PricewaterhouseCoopers review understood to criticise poor governance of DMI and impact of swift closure of project
From the Article:
The long-awaited PricewaterhouseCoopers (PwC) review ordered by theBBC Trust into the DMI plan, designed to do away with video tapes and digitise BBC archive content, is due within the next week.raft copies of the reports are understood to criticise the corporation’s system of governance for DMI that allowed the project to spend £98.4m before it was axed by new director general Tony Hall in May.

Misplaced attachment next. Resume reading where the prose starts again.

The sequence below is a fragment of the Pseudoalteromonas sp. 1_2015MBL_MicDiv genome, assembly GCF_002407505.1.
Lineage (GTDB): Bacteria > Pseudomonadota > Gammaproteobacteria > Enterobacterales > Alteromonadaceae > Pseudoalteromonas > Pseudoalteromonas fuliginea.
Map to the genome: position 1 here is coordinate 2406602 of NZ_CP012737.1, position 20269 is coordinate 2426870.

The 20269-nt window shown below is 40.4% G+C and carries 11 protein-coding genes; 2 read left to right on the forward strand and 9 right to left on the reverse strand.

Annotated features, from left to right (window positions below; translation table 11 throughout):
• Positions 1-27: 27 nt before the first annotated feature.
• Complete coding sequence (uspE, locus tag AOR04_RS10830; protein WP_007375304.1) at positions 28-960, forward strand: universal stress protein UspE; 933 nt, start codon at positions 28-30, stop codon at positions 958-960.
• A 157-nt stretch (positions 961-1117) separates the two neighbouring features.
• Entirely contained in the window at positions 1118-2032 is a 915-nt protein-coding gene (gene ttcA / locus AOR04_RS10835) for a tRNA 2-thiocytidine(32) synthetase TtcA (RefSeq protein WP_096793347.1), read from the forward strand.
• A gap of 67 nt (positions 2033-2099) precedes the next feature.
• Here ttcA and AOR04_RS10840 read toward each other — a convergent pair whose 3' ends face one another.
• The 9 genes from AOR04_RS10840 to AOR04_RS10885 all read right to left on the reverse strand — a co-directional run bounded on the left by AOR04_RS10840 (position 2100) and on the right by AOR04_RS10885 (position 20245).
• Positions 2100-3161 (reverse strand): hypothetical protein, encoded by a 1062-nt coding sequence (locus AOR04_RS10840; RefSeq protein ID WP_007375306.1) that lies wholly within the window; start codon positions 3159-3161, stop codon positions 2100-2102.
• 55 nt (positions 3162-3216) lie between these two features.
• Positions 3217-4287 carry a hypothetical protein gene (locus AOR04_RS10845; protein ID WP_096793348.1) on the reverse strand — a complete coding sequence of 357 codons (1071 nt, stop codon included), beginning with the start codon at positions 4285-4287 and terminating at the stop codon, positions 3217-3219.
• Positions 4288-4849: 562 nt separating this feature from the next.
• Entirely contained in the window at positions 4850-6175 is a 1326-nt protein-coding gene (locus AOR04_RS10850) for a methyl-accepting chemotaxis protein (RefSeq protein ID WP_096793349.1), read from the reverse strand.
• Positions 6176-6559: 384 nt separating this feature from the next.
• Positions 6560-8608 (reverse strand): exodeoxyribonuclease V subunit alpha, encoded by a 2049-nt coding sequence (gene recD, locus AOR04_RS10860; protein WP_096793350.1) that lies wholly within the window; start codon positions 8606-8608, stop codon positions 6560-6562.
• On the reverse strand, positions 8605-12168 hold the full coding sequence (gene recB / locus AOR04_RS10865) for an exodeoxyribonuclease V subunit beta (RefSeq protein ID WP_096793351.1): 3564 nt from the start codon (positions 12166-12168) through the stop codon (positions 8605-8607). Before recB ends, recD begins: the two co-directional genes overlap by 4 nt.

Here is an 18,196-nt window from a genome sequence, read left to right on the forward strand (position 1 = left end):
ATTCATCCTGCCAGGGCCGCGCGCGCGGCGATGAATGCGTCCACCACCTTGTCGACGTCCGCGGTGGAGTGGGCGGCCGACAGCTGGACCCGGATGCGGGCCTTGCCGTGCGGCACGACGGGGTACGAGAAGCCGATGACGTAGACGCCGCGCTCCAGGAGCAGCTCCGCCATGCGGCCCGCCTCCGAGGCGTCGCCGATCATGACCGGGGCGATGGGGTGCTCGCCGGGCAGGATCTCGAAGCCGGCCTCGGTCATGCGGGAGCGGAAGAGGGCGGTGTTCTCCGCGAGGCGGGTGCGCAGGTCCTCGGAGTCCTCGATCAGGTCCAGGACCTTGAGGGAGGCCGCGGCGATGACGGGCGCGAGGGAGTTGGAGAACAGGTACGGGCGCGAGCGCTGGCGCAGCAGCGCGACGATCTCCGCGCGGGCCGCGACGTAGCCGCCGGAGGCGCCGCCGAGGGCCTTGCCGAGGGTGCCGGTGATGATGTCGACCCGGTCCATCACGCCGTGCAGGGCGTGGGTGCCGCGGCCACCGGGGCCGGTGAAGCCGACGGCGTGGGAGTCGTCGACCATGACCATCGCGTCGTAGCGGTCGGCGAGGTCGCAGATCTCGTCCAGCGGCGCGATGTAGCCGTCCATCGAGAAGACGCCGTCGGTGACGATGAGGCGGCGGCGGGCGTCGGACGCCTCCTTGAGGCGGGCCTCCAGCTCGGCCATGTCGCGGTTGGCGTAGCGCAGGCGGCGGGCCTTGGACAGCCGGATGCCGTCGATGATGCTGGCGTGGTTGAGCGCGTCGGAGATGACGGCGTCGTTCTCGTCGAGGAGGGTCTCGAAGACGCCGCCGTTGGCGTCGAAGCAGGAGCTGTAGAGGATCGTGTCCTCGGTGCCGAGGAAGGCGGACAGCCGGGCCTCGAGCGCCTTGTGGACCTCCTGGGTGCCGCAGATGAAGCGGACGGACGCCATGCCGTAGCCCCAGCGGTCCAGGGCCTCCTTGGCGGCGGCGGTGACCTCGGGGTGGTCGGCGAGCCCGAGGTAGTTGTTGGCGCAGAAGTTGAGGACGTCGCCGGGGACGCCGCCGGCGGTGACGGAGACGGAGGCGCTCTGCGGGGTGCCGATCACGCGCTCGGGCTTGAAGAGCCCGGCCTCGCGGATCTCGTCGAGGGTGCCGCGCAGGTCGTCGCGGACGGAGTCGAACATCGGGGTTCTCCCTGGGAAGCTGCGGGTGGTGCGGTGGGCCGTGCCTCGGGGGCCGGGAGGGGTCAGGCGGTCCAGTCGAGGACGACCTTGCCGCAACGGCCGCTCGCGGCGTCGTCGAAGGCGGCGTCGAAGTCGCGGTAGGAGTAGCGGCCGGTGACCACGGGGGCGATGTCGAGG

Meanwhile, in the aftermath of DMI being closed, staff have complained that one of the project’s components regarded as a success, called Fabric, is worse than Infax – the system it was supposed to replace.
Fabric was supposed to be used to source TV archive material and then call it up without the need for tapes being couriered from the BBC’s archive in Perivale, in north-west London, to Broadcasting House in central London.
However, with the closure of DMI and the archive still not fully digitised, staff are left with what they say is a clunkier system that takes longer to use than Infax and still requires tapes being delivered to Broadcasting House.
To make matters worse, Infax is being switched off in March and 24 posts are due to be closed in the BBC’s archive and information department.
Source: The Guardian